EPA Proposes to Designate Nine PFAS Compounds as Hazardous Constituents, Seeks Industry Input

The clock is winding down on businesses interested in commenting on EPA’s proposal to designate nine per- and polyfluoroalkyl substances (PFAS) as hazardous constituents under the Resource Conservation and Recover Act (RCRA). See Listing of Specific PFAS as Hazardous Constituents (89 Fed. Reg. 8,606, Feb. 8, 2023).

EPA continues to seek industry input on the proposed rule, issued on February 8, 2023, and interested parties have until April 8, 2024, to submit comments.

EPA is proposing to list the following nine substances as hazardous constituents:

  1. Perfluorooctanoic acid (PFOA);
  2. Perfluorooctanesulfonic acid (PFOS);
  3. Perfluorobutanesulfonic acid (PFBS);
  4. Hexafluoropropylene oxide-dimer acid (HFPO–DA or GenX);
  5. Perfluorononanoic acid (PFNA);
  6. Perfluorohexanesulfonic acid (PFHxS);
  7. Perfluorodecanoic acid (PFDA);
  8. Perfluorohexanoic acid (PFHxA); and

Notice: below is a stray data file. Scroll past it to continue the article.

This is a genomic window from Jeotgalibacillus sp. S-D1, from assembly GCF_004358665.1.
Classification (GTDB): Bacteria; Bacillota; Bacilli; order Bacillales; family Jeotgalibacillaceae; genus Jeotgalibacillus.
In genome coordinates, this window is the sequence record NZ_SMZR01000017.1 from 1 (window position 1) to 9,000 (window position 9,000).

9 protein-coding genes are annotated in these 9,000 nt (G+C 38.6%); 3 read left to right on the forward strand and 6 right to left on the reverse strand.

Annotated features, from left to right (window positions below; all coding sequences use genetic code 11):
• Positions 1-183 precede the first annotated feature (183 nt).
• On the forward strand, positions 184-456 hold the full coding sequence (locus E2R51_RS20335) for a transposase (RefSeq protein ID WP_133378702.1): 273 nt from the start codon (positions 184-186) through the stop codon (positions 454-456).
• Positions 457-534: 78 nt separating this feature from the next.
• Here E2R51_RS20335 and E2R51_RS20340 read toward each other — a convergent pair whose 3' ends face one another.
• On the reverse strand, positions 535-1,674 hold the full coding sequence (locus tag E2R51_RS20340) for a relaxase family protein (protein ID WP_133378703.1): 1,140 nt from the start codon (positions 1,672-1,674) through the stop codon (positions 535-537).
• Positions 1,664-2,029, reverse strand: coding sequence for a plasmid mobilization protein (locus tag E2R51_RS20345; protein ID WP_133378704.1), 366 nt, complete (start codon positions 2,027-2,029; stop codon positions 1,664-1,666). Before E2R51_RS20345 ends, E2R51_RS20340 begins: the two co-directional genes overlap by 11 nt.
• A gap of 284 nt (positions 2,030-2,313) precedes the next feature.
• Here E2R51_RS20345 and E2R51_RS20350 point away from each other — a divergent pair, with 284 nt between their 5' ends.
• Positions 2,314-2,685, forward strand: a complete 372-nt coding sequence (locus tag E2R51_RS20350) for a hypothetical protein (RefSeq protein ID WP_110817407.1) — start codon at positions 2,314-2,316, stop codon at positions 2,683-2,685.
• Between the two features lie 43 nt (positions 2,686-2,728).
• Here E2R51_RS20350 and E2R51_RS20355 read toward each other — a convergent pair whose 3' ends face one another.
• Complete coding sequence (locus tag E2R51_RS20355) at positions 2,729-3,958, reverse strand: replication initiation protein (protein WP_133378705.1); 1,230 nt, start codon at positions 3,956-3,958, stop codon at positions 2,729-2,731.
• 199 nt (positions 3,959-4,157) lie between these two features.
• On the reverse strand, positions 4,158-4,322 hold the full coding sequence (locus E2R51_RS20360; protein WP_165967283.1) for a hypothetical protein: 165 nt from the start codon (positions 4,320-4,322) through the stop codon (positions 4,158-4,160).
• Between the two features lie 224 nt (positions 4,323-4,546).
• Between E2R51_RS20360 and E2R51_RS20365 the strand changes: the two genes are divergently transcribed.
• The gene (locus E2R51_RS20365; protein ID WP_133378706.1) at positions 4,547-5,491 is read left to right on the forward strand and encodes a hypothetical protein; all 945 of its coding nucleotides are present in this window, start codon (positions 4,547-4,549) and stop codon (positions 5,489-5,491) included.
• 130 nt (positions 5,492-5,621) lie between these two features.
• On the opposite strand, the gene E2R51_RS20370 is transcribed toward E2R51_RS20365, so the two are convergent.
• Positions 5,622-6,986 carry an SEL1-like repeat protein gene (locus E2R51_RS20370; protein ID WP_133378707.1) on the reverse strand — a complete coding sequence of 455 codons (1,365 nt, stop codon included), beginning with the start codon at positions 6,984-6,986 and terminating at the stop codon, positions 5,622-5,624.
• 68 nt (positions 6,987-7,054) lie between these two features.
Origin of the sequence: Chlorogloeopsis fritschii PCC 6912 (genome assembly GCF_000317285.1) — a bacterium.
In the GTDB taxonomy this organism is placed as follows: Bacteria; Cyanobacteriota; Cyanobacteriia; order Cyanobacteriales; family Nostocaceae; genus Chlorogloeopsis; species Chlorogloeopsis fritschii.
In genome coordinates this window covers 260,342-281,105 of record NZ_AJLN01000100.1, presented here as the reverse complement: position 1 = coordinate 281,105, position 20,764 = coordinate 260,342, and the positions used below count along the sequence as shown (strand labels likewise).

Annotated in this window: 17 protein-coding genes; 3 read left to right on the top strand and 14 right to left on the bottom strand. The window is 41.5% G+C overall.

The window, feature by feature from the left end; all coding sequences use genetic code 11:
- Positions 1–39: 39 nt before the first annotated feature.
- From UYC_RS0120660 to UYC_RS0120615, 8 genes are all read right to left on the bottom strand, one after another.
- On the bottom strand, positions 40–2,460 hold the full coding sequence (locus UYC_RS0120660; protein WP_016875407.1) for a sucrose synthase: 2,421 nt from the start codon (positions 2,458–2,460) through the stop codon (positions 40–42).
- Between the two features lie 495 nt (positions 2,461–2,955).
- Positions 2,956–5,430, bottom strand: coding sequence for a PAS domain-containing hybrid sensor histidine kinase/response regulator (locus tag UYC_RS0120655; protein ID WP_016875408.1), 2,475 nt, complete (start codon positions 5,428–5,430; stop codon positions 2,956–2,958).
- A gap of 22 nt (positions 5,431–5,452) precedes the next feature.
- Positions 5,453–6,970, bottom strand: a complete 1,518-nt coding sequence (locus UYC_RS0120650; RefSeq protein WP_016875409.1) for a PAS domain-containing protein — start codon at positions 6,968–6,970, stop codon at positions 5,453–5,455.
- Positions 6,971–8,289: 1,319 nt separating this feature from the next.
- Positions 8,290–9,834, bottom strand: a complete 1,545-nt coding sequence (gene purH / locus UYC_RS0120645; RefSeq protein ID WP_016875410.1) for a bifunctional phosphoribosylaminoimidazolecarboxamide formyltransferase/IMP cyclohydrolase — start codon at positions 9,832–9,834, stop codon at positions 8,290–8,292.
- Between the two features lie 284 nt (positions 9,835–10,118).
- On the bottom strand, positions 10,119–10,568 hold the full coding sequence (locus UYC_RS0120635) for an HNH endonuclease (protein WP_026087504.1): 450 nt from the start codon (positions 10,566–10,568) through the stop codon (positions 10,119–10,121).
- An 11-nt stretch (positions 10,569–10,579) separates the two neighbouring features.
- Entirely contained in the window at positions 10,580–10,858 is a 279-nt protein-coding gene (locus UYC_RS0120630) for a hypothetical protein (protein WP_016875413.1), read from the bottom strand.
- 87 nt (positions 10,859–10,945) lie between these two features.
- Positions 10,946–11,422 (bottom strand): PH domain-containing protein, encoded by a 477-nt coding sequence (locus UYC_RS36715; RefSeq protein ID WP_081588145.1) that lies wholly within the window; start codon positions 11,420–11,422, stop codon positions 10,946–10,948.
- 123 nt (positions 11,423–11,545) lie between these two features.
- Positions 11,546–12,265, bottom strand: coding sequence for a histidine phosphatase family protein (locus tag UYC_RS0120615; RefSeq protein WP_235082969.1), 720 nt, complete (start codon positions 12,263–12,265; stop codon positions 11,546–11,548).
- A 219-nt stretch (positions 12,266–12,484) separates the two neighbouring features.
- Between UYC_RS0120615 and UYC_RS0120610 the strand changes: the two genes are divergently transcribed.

9. Perfluorobutanoic acid (PFBA).

This proposed rule highlights EPA’s continued push to expand the agency’s regulatory authority over PFAS. Listing a substance as a hazardous constituent is a precursor to designating the same substance as a hazardous waste, thus subjecting businesses who produce, use, treat, store, or dispose of these substances to RCRA’s onerous “cradle-to-grave” tracking regulations. RCRA also requires that these businesses take “corrective action,” when there is a release of a hazardous constituent into soil, ground water, surface water, and the air, requiring businesses to investigate and clean up the release. Additionally, if EPA lists these nine PFAS compounds as hazardous wastes under RCRA, each compound would automatically be subject to hazardous waste regulation under the Comprehensive Environmental Response, Compensation and Liability Act (CERCLA or “Superfund”).

EPA’s proposal reinforces the potential value to businesses that may have a connection to PFAS to be proactive in terms of evaluating their liability exposure, taking measures to mitigate or offset any liabilities, and implementing longer-term strategies to phase out any PFAS used in manufacturing or processing operations. Furthermore, as the public comment period on the proposed rule has not yet closed, interested parties may wish to consider the benefits of submitting comments to perhaps influence the course of the proposed rulemaking. Pillsbury has seasoned attorneys who can assist with all such tasks, as well as the evolving law regarding PFAS.